15 May 2020
It was Only When…
By Clive Marsh
This article first appeared in the Methodist Recorder on 17 April
For obvious reasons I have been re-reading the Exodus plague stories recently (Ex 7-13). It has been a very long time since I’ve read them in one sitting. It is a sobering and challenging exercise, and reading the stories now, when coronavirus rages, sharpens the exercise further. It is also a dangerous thing to do.
Whilst it is true that our Christian sense-making requires us to make connections between what happens to us now, and narratives, texts and traditions from the Jewish and Christian past, sometimes we can make those links too easily and sloppily. Reading about ‘The Ten Plagues’ now may imply that the coronavirus is God’s doing.
We can, of course, only say that in the sense that everything can be called God’s doing. All is ‘of God’ in so far as God has ‘let the world be’. Whilst God remains tangled up with the world in a creative way – as incarnate and as Spirit – it no longer looks as though God fiddles with things in the world in detail. In love, God has even let the world go astray, for that is what love’s freedom entails.
The coronavirus is not, then, a God-sent plague. It is a consequence of a free world. What, then, is the point of reading the plague stories now? Scripture still throws us vital stuff to wrestle with even when its distance from us in time can shock. We often have to accept that it can’t possibly deliver insights straightforwardly to our present concerns. And yet, in wrestling with the texts, using all of the wisdom we can lay our hands on – human and divine, and accepting that’s God’s Spirit is working with us right now, fascinating things come up.
God doesn’t come off too well from the plague stories, let’s be honest. ‘Why would God do this?’ is a simple, honest and sharp question. It is easy to start from the happy ending of the Exodus – this is the liberation of the children of Israel after all – and work back. If freedom came, then it had to be God’s doing. But the God who is portrayed here is not altogether pleasant, actively making Pharaoh stubborn (Ex 7.3, 10.20, 11.10, for example).
It is understandable why believers might say God must have behaved this way: God is always in control, so ‘it must have been like this’. But what if we are to read this whole text much more as an account of human oppression and the thirst for justice? It matters less that Pharaoh was Egyptian (against whom the God of Israel was hostile). It also matters less how involved God was in the detail of Pharaoh’s decision-making than the fact that people were being taken advantage of, and being held captive.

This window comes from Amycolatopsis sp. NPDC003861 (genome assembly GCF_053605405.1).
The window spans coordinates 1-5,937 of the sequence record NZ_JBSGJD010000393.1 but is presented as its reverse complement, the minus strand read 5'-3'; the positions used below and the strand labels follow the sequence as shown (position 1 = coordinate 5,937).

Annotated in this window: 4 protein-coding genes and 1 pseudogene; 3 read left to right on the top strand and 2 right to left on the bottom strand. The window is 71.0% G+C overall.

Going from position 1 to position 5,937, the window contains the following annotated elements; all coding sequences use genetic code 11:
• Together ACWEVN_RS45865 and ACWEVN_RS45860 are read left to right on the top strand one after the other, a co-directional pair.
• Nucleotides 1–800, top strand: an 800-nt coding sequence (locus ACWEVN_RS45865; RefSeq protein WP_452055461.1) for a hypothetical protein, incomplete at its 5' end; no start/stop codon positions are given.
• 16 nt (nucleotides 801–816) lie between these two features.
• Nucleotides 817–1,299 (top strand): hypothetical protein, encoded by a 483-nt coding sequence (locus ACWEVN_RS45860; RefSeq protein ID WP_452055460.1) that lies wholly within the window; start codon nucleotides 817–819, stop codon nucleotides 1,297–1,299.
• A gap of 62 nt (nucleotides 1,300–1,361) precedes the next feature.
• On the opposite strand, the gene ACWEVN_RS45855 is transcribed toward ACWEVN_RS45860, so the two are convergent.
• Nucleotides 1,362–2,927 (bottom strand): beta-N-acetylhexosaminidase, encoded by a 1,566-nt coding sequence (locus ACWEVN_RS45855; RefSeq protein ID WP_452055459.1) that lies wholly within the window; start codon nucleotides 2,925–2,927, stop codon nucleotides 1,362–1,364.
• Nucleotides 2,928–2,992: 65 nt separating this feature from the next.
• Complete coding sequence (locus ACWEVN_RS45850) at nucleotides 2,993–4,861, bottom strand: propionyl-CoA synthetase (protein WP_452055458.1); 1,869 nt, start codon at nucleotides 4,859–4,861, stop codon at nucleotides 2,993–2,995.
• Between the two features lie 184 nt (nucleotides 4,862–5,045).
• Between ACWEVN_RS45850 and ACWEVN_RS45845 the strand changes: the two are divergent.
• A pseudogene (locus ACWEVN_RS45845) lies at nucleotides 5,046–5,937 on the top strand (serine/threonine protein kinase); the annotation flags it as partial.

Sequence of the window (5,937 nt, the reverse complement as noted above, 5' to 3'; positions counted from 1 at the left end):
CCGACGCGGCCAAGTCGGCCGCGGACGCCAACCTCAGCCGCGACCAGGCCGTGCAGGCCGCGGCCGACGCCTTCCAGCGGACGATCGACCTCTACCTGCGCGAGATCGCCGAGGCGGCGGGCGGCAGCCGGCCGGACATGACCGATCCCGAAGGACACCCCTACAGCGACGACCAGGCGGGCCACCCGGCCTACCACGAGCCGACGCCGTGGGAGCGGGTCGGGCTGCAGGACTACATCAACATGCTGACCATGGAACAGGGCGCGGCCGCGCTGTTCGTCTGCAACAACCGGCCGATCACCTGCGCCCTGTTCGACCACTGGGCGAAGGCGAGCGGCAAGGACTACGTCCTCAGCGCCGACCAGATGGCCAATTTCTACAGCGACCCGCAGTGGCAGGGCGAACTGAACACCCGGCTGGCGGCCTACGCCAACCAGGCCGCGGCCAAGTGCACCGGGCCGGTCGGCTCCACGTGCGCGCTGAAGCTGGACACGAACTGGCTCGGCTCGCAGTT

It also matters relatively little exactly what happened and when. Were there ten plagues? Two of the Psalms (78 and 105) refer to seven plagues (a much more biblical number). And what if these plagues were memories of ‘natural disasters’ anyway, tangled up with the memories of captivity? Those who live in cramped conditions, with little freedom or opportunity to escape when nature takes a nasty twist are always more vulnerable.
How clearly we see this at the moment. These are powerful stories that help us understand how the people of Israel came to be, how they grasped the nature of the One God, and how the drive for liberation in all its forms overcomes whatever obstacles (human or natural) are placed in its way. They are a mix of memory and community-creation. They are also a gift to the whole world.
And for us, now, as contemporary Christians, faced with a frightening global virus? The plague stories provide a clear opportunity for us to look carefully at the understandings of God we carry with us, and why. God – as reality – always eludes us, even as we live, move and have our being within God.
All our attempts to grasp God in words will be inadequate. But we need to keep on trying, otherwise we shall not be able to communicate to others the nature of the divine reality within which we believe the whole creation has its being. Christian understandings of God are of course profoundly shaped by the person and stories of Jesus, whom the early Christians identified (we believe correctly) as the Christ. There is much in the Gospels about which we also have to say: ‘we don’t know precisely what happened’. But the stories of Jesus still work effectively to help us understand God better.
In so many cases in life we find ourselves saying ‘it was only when…’ something happened that certain things became clear to us. I feel sure that this kind of reaction was going on as the Exodus narratives and the Gospels were put together. Though historical, or history-like, texts they are doing much more than narrate historical events.
They are shaping individuals and communities. I wonder whether there may come a time when we say of the coronavirus things like ‘it was only when…’ I could not speak to my neighbours face to face that I realized how important they were; or that I realized my addiction to foreign travel might not be a healthy thing; or that a simple trip to the shops to pick up readily-available food is such a privilege. We may then (rightly) not want to say God caused the coronavirus. But we shall want to draw out some big consequences for what we say about God, humanity and nature as a result.